With every passing day, I get more questions about “market capitulation”. We have not reached that level yet, but at this pace it won’t take long.

Last week, the market dropped 5%. Right now, Europe and Asia are down 5% and the Dow futures have lost 500 points in Globex trading. Our markets are closed for holiday and there will be many shocked investors come tomorrow.

The first stage of our decline was caused by slowing profit growth and deteriorating economic conditions. This selling pressure caused the market methodically move lower. As the market has moved lower, the noose has tightened and investors are ready to bail.

Before you can reach a capitulation level, you have to see panic. That panic is created by uncertainty and investors need that overwhelming feel that the worst is yet to come.

The enormous write-downs taken by financial institutions have created anxiety and the lack of transparency has elevated the nervousness. We do not know how aggressively the assets have been marked down and the financial institutions themselves do not know if this lending crisis will spread to other mortgages.

There are a record number of hedge funds and most of them use leverage. When they are forced to liquidate to cover margins, a wave of selling creates a giant air pocket. We saw this last August when the “quant funds” were squeezed. They held a long/short portfolio and when the longs fell faster than the shorts, they were forced to liquidate to meet margin calls.

There are other strategies like the “Yen Carry Trade”. Hedge funds have shorted the yen to finance high flying commodities. We don’t know the risk exposure for this trade and again, uncertainty exists. As commodities fall, the funds will be forced to liquidate positions.

So far, we have not seen a panic sell off. There have been some nasty days, but nothing that gives you that gut wrenching feeling that everything is coming apart at the seams. That type of move is usually caused by a huge (50 S&P 500 points) drop. If the market fails to snap back, the low has not been reached. During these moments, stocks that you love will drop more than you ever could have imagined. Remember, liquidations are forced at this stage and good stocks are being sold with the bad. In fact, you know you are reaching support when the market leaders are tanking. It is at that stage that traders and investors have to sell their best positions to meet margin calls. If they don’t, the brokerage firm will do it for them.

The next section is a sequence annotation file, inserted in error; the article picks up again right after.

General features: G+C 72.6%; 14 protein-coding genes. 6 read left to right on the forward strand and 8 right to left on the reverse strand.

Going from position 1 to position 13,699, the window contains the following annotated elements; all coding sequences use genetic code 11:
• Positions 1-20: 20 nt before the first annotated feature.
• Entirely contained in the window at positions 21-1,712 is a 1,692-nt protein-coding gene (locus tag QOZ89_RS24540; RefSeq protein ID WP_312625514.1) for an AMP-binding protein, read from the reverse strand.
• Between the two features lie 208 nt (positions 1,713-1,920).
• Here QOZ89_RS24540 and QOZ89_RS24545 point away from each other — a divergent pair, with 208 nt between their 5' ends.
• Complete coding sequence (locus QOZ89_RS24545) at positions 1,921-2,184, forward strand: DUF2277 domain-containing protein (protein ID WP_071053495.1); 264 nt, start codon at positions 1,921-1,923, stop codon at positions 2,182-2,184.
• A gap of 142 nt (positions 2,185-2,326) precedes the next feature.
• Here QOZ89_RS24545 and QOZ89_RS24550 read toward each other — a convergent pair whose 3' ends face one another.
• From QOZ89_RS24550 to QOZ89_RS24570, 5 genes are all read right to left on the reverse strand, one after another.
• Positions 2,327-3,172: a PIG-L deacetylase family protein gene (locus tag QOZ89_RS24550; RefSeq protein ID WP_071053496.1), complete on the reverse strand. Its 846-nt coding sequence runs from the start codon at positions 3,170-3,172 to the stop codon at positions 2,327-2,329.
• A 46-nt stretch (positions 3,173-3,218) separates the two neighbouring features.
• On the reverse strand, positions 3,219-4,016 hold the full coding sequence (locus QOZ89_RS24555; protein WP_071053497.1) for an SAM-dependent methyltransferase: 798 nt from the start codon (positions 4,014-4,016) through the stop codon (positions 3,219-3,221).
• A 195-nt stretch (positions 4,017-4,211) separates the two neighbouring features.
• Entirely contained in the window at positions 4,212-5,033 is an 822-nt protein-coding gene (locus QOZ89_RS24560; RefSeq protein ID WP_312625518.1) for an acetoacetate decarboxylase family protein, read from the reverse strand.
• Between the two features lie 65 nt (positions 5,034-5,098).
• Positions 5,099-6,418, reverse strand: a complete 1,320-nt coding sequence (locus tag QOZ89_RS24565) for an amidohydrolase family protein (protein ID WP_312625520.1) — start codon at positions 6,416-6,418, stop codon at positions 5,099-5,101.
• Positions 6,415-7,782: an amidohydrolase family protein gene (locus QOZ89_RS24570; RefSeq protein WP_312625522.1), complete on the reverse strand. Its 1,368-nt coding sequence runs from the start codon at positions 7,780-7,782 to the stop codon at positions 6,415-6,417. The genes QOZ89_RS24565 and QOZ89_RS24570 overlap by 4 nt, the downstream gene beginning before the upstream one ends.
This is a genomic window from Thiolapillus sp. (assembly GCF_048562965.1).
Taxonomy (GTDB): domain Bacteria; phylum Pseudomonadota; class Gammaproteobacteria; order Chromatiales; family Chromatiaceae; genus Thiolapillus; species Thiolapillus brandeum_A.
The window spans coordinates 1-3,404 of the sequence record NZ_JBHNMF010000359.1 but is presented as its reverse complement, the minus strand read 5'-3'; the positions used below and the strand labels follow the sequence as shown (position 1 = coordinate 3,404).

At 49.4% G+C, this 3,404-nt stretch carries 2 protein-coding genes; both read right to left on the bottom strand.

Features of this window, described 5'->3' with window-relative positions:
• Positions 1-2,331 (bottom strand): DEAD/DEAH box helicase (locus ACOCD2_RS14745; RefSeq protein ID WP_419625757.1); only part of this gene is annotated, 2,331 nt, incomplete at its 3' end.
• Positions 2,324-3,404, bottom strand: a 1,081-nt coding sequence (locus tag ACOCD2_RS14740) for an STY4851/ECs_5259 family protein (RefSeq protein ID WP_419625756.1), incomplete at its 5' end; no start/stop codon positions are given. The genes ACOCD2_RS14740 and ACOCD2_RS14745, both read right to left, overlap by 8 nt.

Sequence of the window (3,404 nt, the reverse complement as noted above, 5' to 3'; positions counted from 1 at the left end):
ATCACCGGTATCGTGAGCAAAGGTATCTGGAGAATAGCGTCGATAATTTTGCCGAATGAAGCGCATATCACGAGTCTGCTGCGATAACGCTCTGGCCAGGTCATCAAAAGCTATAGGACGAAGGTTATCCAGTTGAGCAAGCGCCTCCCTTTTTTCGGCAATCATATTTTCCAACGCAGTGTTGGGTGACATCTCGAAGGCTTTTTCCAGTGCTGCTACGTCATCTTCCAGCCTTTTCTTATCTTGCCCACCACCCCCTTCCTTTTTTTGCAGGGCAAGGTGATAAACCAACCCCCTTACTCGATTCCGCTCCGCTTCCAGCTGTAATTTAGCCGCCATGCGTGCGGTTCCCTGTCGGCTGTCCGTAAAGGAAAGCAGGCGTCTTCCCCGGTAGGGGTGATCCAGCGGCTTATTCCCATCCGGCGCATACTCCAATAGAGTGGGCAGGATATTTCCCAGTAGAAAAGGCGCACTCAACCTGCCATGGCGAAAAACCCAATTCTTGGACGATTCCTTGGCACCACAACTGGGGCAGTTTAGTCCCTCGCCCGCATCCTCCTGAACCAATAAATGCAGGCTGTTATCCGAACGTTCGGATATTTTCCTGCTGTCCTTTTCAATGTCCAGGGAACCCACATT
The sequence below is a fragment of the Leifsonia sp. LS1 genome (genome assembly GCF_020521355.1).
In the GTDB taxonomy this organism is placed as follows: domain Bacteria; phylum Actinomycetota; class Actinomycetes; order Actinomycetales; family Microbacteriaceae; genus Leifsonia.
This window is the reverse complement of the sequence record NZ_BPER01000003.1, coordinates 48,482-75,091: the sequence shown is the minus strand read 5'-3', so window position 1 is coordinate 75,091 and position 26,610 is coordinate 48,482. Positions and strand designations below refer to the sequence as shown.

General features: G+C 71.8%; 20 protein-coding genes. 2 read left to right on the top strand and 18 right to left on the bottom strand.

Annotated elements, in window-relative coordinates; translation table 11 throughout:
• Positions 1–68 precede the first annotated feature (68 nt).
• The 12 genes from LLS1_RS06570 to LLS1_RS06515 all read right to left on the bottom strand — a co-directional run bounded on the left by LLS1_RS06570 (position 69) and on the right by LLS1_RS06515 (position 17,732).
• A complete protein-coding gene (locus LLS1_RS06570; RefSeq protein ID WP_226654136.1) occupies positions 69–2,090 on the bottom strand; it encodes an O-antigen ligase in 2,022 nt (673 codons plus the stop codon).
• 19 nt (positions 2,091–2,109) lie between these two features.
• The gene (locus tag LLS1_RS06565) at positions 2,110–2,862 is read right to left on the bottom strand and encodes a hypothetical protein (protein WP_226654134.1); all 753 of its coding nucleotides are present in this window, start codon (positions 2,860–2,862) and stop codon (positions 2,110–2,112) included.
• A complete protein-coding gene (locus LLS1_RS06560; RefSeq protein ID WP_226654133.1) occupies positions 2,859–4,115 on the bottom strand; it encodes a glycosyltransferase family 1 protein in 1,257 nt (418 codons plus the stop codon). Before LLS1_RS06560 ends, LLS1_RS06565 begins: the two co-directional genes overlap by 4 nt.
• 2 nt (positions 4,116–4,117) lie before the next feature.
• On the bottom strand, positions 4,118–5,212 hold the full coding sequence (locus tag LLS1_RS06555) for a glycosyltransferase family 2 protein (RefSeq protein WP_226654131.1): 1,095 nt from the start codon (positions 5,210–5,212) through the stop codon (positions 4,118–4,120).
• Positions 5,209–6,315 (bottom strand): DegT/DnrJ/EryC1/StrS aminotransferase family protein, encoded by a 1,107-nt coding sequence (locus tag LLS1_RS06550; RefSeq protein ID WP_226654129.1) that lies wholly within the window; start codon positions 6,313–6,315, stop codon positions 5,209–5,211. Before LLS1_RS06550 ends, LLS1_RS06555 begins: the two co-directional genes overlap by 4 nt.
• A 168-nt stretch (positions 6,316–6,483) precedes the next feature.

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As you can see in the chart, I have outlined a number of capitulation levels that we saw after the “tech bubble”. Notice that the best capitulation did not occur until the market was 20% off of its high. I am not equating our current market condition to the year 2000; I am simply stating that we are just getting to the stage where we can expect capitulation.

Another sign of capitulation is a spike in the VIX. That index measures the implied volatility of options on the S&P 500. In short, it represents the cost of portfolio insurance. The greater the uncertainty, the more investors are willing to pay for insurance. When the VIX spikes, the market often finds support. The VIX has been climbing higher and tomorrow it is likely to explode.

We need to see a huge drop and an intraday snap back rally. The market needs to erase all of the losses for the day. The next day, the market needs to follow through. This type of price action indicates that buyers are willing to scoop up value.

I believe that this market has issues that will need to be worked off. Any snap back rally will eventually fail and that will present another shorting opportunity. This market will not snap back and you should not expect a “V Bottom” like we saw in March and August last year. I am not bullish long-term, however, I do see some very good values in the market.

If you look at the chart, you will see that the capitulation lows represented great opportunities to get long if you did not overstay your welcome.

Tomorrow’s drop might find support or it might not. Do not initiate longs until the reversal is in and the market closes way off of its low. Don’t add to you longs until there is follow through.

This market condition is an excellent opportunity for covered call writing. Consequently, I have reduced the price of my online video course, “Covered Call Writing – The Right Way!” by 25% for a limited time. Subscribe now for just $149.99.

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